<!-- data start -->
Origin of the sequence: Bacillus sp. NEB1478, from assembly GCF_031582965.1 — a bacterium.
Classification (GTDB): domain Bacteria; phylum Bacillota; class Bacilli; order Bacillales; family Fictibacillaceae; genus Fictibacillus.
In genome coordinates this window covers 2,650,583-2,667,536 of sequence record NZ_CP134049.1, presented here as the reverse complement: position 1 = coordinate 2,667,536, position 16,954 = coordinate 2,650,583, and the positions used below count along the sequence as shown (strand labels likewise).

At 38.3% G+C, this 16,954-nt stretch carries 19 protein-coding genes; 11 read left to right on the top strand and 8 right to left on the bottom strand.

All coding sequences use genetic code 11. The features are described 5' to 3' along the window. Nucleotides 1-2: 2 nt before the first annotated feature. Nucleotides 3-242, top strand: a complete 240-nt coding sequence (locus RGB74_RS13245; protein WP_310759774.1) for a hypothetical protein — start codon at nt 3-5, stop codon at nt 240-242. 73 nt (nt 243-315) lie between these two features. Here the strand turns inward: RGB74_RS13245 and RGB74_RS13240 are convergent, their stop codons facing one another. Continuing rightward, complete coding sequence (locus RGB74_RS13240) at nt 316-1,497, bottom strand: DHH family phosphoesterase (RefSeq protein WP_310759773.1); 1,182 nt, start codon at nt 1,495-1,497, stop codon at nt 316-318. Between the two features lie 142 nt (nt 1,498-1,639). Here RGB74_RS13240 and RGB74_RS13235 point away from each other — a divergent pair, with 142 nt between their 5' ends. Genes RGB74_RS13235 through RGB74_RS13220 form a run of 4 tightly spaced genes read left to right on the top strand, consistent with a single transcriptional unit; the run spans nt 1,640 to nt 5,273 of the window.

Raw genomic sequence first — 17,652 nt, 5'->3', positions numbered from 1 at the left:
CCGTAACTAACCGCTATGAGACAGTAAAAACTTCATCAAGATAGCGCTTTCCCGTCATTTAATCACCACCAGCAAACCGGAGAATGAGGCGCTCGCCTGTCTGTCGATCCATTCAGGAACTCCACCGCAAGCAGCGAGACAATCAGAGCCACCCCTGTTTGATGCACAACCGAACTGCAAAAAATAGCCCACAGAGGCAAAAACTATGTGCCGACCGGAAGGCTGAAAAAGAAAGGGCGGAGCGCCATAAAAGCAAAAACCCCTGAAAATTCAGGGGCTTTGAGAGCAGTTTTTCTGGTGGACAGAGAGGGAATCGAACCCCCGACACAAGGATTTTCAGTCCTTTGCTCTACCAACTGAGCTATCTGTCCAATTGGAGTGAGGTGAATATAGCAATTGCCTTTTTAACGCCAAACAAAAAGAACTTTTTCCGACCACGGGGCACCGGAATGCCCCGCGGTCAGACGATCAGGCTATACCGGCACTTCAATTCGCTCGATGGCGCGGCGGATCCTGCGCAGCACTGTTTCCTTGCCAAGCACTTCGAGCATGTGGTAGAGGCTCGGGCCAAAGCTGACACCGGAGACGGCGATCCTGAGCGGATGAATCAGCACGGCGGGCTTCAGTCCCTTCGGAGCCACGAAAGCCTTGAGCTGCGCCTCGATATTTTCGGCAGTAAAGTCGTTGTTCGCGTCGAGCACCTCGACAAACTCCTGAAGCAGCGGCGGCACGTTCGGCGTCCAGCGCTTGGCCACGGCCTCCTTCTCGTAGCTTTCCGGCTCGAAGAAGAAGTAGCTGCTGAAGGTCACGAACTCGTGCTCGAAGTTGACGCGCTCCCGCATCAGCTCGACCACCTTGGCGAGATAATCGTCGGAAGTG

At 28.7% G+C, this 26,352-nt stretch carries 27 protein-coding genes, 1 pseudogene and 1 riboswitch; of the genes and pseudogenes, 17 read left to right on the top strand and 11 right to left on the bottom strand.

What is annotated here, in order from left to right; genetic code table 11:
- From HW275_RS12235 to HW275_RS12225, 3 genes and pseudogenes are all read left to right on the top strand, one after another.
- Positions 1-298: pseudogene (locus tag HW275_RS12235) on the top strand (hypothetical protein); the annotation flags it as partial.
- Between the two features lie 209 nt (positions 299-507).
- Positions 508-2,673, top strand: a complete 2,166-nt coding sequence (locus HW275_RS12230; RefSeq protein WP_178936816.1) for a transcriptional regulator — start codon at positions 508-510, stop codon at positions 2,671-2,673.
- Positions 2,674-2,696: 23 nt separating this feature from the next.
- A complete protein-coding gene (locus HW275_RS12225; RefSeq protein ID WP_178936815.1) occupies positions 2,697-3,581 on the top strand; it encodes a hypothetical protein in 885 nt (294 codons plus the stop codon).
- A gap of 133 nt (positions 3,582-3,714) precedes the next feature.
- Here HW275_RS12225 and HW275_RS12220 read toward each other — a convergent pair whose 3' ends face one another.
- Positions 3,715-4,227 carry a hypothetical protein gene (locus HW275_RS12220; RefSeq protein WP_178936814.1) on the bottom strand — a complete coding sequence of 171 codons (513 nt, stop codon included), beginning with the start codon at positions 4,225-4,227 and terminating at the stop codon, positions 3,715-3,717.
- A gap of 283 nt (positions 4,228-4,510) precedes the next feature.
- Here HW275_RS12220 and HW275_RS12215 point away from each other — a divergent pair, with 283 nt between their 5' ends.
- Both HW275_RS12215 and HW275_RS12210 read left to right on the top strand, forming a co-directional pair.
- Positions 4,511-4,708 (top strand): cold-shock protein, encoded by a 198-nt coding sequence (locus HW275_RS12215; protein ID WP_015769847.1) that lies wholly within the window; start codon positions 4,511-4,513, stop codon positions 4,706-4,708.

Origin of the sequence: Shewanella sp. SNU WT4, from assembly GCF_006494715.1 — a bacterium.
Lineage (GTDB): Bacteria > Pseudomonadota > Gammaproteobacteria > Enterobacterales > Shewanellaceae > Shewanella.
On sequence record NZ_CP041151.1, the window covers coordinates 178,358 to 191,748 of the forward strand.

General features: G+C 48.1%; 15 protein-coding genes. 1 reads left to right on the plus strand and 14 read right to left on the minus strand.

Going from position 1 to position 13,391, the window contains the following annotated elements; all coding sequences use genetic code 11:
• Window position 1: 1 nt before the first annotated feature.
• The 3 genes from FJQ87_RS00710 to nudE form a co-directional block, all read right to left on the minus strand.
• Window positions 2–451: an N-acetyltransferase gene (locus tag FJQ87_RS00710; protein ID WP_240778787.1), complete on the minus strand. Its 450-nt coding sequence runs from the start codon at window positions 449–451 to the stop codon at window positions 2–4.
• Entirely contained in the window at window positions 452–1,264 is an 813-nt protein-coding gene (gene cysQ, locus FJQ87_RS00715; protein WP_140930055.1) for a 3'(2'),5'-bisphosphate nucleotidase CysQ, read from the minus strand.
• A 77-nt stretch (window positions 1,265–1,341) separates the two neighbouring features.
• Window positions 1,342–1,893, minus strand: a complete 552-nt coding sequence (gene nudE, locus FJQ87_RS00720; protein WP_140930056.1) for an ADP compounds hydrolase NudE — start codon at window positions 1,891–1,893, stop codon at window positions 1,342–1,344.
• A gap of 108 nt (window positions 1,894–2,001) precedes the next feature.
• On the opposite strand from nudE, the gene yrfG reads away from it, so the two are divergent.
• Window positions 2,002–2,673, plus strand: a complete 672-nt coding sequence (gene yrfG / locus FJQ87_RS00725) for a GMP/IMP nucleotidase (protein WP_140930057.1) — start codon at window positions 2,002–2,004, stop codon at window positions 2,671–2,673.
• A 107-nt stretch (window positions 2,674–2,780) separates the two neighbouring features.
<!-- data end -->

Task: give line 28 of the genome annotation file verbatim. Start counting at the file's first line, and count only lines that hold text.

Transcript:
• Window position 1: 1 nt before the first annotated feature.